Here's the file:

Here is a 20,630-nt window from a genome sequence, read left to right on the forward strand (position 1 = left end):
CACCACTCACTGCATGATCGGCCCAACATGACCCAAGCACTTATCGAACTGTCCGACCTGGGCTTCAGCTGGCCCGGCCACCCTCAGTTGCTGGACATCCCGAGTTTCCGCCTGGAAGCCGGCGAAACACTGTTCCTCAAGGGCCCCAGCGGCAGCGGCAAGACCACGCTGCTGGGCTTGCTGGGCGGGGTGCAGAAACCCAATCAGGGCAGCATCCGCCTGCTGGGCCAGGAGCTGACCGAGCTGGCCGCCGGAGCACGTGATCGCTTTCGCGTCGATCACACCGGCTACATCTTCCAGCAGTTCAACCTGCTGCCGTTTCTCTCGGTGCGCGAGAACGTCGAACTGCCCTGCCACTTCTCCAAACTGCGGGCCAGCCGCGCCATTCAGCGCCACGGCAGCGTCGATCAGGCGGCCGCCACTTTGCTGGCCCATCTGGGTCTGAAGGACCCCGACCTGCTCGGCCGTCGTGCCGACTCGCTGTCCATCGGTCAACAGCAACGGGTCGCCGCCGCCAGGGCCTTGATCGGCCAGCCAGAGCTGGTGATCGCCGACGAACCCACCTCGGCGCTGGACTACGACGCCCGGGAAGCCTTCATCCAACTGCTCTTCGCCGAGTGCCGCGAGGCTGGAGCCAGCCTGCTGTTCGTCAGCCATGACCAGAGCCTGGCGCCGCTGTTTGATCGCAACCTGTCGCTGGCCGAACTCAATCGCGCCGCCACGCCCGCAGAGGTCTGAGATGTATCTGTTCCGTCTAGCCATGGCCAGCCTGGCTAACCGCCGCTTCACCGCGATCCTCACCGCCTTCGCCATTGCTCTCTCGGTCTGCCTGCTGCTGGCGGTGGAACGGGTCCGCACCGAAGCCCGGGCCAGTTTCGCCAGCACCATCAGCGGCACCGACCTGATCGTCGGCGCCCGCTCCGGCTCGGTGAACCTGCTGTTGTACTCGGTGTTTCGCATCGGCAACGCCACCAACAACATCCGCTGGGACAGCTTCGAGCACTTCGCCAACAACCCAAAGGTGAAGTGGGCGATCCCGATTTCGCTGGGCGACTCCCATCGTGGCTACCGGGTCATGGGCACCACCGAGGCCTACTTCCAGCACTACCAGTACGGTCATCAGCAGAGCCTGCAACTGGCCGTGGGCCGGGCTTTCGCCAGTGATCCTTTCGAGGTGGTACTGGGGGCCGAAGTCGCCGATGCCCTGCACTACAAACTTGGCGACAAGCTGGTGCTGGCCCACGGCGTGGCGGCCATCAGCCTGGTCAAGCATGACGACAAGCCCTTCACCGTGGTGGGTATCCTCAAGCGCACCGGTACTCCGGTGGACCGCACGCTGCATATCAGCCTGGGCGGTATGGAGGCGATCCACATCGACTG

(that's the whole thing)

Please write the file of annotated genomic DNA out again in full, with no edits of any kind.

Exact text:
Here is a 20,630-nt window from a genome sequence, read left to right on the forward strand (position 1 = left end):
CACCACTCACTGCATGATCGGCCCAACATGACCCAAGCACTTATCGAACTGTCCGACCTGGGCTTCAGCTGGCCCGGCCACCCTCAGTTGCTGGACATCCCGAGTTTCCGCCTGGAAGCCGGCGAAACACTGTTCCTCAAGGGCCCCAGCGGCAGCGGCAAGACCACGCTGCTGGGCTTGCTGGGCGGGGTGCAGAAACCCAATCAGGGCAGCATCCGCCTGCTGGGCCAGGAGCTGACCGAGCTGGCCGCCGGAGCACGTGATCGCTTTCGCGTCGATCACACCGGCTACATCTTCCAGCAGTTCAACCTGCTGCCGTTTCTCTCGGTGCGCGAGAACGTCGAACTGCCCTGCCACTTCTCCAAACTGCGGGCCAGCCGCGCCATTCAGCGCCACGGCAGCGTCGATCAGGCGGCCGCCACTTTGCTGGCCCATCTGGGTCTGAAGGACCCCGACCTGCTCGGCCGTCGTGCCGACTCGCTGTCCATCGGTCAACAGCAACGGGTCGCCGCCGCCAGGGCCTTGATCGGCCAGCCAGAGCTGGTGATCGCCGACGAACCCACCTCGGCGCTGGACTACGACGCCCGGGAAGCCTTCATCCAACTGCTCTTCGCCGAGTGCCGCGAGGCTGGAGCCAGCCTGCTGTTCGTCAGCCATGACCAGAGCCTGGCGCCGCTGTTTGATCGCAACCTGTCGCTGGCCGAACTCAATCGCGCCGCCACGCCCGCAGAGGTCTGAGATGTATCTGTTCCGTCTAGCCATGGCCAGCCTGGCTAACCGCCGCTTCACCGCGATCCTCACCGCCTTCGCCATTGCTCTCTCGGTCTGCCTGCTGCTGGCGGTGGAACGGGTCCGCACCGAAGCCCGGGCCAGTTTCGCCAGCACCATCAGCGGCACCGACCTGATCGTCGGCGCCCGCTCCGGCTCGGTGAACCTGCTGTTGTACTCGGTGTTTCGCATCGGCAACGCCACCAACAACATCCGCTGGGACAGCTTCGAGCACTTCGCCAACAACCCAAAGGTGAAGTGGGCGATCCCGATTTCGCTGGGCGACTCCCATCGTGGCTACCGGGTCATGGGCACCACCGAGGCCTACTTCCAGCACTACCAGTACGGTCATCAGCAGAGCCTGCAACTGGCCGTGGGCCGGGCTTTCGCCAGTGATCCTTTCGAGGTGGTACTGGGGGCCGAAGTCGCCGATGCCCTGCACTACAAACTTGGCGACAAGCTGGTGCTGGCCCACGGCGTGGCGGCCATCAGCCTGGTCAAGCATGACGACAAGCCCTTCACCGTGGTGGGTATCCTCAAGCGCACCGGTACTCCGGTGGACCGCACGCTGCATATCAGCCTGGGCGGTATGGAGGCGATCCACATCGACTG